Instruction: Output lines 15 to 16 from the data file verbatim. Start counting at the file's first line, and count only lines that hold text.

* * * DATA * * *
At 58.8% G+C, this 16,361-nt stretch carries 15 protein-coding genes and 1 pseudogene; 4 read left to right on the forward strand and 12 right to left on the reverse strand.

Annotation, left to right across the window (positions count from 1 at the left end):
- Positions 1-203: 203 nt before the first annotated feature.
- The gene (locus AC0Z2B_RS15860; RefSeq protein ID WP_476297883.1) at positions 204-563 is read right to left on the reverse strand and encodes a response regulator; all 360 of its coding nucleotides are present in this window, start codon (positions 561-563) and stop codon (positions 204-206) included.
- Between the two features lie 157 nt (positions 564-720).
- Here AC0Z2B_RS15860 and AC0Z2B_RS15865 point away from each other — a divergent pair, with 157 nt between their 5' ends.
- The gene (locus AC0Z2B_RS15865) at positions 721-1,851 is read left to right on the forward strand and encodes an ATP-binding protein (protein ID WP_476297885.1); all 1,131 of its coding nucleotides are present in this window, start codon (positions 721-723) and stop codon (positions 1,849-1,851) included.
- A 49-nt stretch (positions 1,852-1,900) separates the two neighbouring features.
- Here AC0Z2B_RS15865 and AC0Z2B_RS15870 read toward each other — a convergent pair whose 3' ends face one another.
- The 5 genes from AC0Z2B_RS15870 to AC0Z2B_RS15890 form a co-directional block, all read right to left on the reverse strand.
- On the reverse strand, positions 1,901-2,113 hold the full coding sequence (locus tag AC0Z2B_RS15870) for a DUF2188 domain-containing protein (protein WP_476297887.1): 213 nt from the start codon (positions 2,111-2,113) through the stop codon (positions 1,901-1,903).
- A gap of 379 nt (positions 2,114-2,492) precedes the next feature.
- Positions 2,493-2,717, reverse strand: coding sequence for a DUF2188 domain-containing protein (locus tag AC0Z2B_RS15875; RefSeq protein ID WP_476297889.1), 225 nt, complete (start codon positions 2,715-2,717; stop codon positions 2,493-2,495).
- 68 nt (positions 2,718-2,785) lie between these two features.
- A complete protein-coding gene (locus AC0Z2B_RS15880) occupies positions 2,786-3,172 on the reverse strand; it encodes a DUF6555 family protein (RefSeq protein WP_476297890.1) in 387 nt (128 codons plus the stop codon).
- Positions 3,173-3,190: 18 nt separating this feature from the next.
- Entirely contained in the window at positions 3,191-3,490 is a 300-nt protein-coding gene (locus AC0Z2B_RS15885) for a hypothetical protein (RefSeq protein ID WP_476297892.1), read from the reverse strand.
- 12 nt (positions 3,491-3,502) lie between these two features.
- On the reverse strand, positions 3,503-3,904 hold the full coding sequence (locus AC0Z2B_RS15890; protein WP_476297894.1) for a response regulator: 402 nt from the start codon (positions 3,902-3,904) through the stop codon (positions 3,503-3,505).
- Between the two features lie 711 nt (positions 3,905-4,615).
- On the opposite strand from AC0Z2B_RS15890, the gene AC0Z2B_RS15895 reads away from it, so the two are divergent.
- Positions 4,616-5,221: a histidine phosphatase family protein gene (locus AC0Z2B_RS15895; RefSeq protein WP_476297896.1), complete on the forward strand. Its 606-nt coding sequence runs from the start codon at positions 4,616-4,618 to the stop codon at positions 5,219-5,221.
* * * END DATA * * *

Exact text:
- A complete protein-coding gene (locus AC0Z2B_RS15880) occupies positions 2,786-3,172 on the reverse strand; it encodes a DUF6555 family protein (RefSeq protein WP_476297890.1) in 387 nt (128 codons plus the stop codon).
- Positions 3,173-3,190: 18 nt separating this feature from the next.